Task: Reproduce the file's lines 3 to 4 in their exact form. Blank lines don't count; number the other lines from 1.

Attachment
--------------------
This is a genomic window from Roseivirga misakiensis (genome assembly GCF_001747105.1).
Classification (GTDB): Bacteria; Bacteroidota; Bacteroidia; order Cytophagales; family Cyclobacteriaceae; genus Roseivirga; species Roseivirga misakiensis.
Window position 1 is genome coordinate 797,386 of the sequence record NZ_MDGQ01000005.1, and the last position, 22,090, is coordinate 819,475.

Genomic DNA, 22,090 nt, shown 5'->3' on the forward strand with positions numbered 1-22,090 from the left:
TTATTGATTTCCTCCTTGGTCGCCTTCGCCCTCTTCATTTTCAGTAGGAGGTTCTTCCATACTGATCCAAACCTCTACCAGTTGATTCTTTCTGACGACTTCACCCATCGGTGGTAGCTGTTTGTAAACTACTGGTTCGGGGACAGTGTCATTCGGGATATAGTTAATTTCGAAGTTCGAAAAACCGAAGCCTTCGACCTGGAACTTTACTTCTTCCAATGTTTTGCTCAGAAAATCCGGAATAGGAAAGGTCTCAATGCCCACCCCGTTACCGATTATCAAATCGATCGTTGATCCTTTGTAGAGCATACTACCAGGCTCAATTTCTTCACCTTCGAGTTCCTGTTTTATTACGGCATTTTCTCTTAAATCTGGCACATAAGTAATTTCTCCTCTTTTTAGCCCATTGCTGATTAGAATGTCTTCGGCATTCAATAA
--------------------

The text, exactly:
Window position 1 is genome coordinate 797,386 of the sequence record NZ_MDGQ01000005.1, and the last position, 22,090, is coordinate 819,475.

Genomic DNA, 22,090 nt, shown 5'->3' on the forward strand with positions numbered 1-22,090 from the left: